Privacy

Another Problem with the “Right to be Forgotten”

August 25, 2014
| Blogs & Op-eds

Just as Prohibition famously increased alcohol consumption, it would seem the “right to be forgotten,” while intended to increase online privacy, may actually have the opposite effect, both by cataloging shameful information and incentivizing individuals to publicize the very materials people want forgotten.

Microsoft Asks Feds for Privacy Legislation

Advertising Age
In comments filed with the NTIA, Microsoft called for legislation to reign in electronic surveillance by the government.

Is NSA’s PRISM Program Ruining Cloud Computing’s Growth?

Fedscoop
In the wake of PRISM numerous countries have adopted policies to block U.S. IT firms out of their market, says Daniel Castro.

Personal Privacy Is Only One of the Costs of NSA Surveillance

Wired
Foreign consumers and corporate clients are reconsidering using third-party storage companies in the U.S. for their data.

Unauthorized In-App Charges: Questions About Parents’ Role and the FTC’s Approach

Roll Call
Daniel Castro argues that the FTC’s lawsuit against Amazon “reflects an unfortunate trend of the FTC creating policy through punitive consent decrees.”

Wyden Probing Economic Harm Caused by NSA Surveillance

Bloomberg
Foreign customers are already choosing not to buy American IT products because of concerns over NSA surveillance.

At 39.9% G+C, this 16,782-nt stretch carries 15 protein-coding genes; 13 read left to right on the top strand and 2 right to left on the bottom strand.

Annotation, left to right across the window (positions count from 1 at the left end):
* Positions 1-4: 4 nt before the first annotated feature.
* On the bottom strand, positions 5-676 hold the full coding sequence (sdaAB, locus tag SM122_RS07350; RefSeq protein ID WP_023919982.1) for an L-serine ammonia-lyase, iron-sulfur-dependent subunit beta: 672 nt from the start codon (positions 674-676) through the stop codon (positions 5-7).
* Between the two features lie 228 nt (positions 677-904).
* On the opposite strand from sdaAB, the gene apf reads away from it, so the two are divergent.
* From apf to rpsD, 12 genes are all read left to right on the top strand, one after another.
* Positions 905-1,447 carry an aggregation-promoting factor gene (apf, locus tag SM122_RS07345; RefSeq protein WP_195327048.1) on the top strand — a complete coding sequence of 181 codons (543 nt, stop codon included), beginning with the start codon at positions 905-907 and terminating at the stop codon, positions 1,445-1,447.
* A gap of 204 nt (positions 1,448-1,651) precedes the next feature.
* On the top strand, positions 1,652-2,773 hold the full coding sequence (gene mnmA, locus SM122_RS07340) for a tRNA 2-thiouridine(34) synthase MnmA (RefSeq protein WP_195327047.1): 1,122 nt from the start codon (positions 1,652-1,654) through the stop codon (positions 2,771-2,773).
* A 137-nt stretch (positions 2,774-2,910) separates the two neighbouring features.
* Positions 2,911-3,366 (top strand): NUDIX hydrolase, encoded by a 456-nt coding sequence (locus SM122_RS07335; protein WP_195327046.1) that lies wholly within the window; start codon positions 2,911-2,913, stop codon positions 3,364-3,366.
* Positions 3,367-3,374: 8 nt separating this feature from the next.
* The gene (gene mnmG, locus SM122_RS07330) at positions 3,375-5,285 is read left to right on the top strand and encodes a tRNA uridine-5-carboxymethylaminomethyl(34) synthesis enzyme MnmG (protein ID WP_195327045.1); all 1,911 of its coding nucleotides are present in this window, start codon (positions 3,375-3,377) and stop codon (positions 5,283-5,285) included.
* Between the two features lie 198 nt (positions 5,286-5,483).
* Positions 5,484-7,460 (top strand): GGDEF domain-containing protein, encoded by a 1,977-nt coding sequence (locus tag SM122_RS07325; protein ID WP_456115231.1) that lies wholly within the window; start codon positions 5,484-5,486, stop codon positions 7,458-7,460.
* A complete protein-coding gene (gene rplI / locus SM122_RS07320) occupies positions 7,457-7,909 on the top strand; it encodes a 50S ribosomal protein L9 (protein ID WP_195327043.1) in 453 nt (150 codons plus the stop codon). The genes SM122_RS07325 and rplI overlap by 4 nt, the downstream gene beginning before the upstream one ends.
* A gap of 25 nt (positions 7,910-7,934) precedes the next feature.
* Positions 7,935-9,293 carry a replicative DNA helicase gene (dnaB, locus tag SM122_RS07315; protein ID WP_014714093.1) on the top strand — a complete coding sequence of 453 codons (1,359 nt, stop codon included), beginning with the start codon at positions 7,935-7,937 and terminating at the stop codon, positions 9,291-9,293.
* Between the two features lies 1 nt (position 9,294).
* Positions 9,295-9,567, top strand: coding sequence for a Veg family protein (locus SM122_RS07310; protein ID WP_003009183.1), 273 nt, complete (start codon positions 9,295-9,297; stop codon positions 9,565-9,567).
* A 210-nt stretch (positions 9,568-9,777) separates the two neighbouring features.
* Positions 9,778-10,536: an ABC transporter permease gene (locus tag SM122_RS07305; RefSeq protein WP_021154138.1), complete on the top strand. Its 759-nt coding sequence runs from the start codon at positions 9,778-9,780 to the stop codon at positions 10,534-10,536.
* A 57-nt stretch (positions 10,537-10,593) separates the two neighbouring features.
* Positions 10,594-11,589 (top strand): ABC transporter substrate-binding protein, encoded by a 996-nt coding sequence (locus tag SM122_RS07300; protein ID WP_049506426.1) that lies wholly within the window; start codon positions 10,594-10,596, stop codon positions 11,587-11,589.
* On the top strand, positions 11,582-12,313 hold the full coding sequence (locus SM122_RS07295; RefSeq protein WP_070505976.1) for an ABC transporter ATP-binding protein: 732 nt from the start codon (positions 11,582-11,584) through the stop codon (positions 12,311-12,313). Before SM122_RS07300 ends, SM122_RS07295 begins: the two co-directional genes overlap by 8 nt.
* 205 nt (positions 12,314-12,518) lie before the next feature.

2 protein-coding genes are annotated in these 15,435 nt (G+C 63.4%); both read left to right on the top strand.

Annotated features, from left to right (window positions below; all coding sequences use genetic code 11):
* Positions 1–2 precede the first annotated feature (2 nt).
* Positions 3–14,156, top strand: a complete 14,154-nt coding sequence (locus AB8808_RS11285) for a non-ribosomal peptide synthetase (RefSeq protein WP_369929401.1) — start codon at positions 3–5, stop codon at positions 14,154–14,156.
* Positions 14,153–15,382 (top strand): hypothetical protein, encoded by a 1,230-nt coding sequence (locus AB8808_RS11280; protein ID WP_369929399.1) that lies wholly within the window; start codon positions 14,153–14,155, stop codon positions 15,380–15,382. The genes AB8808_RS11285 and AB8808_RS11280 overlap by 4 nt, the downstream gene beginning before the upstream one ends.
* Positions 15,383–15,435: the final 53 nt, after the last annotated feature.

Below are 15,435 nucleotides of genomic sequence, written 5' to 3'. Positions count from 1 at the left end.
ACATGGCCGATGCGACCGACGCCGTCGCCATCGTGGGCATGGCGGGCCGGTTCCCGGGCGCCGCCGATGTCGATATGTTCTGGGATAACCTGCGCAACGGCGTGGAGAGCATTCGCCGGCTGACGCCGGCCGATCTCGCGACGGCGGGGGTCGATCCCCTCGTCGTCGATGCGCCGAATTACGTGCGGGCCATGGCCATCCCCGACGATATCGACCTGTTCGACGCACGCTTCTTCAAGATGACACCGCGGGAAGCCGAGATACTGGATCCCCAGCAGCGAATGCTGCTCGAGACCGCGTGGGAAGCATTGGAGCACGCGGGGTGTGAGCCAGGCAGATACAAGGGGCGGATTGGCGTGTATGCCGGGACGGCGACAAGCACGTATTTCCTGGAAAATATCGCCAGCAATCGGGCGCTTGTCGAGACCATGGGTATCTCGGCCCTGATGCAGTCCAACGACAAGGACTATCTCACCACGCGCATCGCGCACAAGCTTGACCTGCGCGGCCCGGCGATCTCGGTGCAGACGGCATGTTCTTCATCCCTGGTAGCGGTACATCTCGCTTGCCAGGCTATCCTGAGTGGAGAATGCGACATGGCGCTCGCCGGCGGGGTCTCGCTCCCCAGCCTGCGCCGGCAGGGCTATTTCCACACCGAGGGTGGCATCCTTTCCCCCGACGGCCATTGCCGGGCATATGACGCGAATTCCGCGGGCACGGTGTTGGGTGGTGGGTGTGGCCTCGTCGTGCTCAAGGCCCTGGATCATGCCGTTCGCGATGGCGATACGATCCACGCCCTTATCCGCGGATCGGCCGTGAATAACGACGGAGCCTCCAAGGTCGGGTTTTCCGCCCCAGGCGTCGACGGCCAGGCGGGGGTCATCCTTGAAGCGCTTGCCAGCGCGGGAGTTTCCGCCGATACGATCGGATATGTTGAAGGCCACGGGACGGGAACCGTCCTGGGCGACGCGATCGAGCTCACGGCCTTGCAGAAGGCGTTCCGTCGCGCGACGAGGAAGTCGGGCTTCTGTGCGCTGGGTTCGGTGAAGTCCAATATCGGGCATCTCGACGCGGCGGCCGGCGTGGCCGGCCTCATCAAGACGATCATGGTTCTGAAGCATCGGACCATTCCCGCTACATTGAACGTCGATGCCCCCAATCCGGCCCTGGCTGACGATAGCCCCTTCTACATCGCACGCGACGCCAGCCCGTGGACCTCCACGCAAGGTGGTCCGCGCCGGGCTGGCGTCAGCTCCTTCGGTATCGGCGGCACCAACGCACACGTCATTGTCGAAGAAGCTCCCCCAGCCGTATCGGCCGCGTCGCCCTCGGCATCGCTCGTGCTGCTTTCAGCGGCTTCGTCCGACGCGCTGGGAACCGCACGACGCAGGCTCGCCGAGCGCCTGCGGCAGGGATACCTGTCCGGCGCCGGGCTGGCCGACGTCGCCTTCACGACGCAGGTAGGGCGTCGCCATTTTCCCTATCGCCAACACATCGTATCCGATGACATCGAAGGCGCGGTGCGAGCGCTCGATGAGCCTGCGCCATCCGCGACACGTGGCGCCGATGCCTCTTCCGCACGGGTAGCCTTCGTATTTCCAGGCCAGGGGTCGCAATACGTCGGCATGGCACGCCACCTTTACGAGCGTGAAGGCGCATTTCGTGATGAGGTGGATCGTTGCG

Meet the New “De-Identification Deniers”

July 11, 2014
| Blogs & Op-eds

Some now claim de-identification is not only difficult but absolutely impossible. This is clearly and undeniably false.

NSA's Eyes Trained Less on Terrorists than on Average Joes and Janes

TechNewsWorld
The latest revelations, says Daniel Castro, "might convince some on the fence that these programs, while useful, do not have sufficient oversight and are overreaching."

Algorithms and Automation Will Give Us More Freedom and Control

July 8, 2014
| Blogs & Op-eds

Some anti-technology advocates have bemoaned the increasing implementation of data driven algorithms and automation, arguing they reduce privacy and consumer choice. However, this thinking is misguided and ignores the tremendous benefits data innovation provides for consumers while transforming health care, public safety, community development and numerous other aspects of society.